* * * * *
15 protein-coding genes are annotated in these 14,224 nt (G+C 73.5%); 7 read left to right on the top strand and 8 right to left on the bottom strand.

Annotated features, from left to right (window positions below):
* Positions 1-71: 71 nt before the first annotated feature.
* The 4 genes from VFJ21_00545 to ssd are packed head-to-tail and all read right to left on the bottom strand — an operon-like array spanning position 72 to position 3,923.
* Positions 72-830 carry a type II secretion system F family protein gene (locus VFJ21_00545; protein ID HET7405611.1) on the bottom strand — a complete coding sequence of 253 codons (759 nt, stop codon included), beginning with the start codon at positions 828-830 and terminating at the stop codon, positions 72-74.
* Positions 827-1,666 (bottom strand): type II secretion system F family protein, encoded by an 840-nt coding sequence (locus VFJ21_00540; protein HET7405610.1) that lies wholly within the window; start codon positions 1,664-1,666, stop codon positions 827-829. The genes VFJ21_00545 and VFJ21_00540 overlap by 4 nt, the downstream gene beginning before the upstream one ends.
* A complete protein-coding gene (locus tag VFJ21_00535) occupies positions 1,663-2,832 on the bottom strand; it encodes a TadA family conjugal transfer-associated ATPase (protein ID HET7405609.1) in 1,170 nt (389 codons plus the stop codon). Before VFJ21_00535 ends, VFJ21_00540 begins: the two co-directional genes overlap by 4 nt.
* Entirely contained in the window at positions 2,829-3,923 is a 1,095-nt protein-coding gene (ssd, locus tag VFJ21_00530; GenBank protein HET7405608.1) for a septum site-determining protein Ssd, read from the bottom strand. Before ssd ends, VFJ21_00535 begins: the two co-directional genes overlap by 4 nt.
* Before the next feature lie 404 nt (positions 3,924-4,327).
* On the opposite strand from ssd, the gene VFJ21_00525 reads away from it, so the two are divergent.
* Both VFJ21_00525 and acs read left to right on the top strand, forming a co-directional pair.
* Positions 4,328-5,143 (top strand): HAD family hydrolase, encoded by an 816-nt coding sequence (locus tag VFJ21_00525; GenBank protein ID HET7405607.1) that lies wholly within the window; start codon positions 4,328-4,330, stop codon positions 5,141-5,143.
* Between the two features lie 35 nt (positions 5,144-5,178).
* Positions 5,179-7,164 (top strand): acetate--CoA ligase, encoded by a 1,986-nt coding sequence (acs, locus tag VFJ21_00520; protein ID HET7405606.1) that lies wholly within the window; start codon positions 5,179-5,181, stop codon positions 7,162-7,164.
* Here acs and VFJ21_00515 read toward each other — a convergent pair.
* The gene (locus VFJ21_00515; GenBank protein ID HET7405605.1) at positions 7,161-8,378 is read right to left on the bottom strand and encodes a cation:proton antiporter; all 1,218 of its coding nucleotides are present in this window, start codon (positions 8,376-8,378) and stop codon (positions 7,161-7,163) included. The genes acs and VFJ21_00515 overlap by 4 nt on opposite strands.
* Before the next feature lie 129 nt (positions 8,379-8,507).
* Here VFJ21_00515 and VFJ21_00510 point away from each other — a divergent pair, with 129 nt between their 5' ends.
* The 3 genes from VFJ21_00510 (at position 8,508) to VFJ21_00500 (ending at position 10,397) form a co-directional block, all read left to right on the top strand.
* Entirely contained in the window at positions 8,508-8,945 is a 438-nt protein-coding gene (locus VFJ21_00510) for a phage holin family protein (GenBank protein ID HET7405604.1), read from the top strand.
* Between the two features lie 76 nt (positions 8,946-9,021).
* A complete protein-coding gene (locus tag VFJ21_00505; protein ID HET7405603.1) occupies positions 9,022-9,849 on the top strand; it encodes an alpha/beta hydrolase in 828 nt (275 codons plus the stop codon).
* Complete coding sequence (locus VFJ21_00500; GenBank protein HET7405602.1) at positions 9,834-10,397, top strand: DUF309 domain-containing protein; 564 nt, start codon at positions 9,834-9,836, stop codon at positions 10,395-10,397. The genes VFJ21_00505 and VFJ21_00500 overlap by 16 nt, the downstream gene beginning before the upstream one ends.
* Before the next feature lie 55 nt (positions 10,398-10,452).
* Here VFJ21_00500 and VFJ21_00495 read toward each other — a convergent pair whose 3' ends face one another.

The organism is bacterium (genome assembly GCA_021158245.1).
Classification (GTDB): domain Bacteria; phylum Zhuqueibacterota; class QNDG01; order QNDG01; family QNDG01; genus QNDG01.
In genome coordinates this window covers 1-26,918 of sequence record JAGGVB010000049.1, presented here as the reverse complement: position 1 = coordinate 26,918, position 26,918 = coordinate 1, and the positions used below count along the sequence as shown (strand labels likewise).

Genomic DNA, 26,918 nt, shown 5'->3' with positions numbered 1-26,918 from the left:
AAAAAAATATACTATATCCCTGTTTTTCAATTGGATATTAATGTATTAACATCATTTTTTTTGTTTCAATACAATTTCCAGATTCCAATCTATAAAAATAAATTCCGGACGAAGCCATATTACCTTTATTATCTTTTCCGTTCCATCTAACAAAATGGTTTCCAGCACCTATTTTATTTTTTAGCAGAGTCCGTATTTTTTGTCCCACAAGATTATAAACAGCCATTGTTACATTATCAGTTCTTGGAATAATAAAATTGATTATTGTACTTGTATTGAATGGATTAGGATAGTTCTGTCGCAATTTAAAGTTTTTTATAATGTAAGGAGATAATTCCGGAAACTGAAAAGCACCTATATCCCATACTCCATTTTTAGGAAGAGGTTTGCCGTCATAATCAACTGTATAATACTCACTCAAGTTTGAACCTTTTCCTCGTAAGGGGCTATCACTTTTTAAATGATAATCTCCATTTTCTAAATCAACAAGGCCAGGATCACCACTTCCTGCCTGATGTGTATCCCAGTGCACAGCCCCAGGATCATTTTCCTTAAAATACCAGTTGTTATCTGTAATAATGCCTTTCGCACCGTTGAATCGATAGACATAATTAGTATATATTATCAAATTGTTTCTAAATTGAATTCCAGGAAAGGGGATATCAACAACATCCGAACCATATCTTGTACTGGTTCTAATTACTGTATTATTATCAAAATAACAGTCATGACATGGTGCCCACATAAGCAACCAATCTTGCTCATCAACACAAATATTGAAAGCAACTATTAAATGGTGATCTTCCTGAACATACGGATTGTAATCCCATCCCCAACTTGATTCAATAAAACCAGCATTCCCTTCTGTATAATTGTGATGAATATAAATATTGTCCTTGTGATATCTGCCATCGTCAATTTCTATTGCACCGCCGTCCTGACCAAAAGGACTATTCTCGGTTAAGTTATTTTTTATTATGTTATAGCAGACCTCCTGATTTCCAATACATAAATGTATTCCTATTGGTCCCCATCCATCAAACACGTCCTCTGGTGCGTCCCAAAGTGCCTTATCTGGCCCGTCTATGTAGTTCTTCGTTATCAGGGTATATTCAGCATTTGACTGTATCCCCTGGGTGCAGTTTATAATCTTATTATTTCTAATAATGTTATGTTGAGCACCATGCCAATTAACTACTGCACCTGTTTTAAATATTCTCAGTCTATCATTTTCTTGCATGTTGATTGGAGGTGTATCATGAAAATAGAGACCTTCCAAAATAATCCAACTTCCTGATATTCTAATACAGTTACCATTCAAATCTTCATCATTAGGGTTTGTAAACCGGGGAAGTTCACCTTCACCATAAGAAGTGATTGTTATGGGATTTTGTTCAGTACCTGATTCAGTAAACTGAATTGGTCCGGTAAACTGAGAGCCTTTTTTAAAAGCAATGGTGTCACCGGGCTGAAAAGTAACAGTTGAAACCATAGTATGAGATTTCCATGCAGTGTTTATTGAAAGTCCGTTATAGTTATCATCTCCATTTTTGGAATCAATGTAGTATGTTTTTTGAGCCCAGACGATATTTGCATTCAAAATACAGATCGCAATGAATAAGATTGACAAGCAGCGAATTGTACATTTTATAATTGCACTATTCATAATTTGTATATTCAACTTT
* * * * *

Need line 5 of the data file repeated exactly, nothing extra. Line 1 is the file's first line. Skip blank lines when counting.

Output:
* Positions 72-830 carry a type II secretion system F family protein gene (locus VFJ21_00545; protein ID HET7405611.1) on the bottom strand — a complete coding sequence of 253 codons (759 nt, stop codon included), beginning with the start codon at positions 828-830 and terminating at the stop codon, positions 72-74.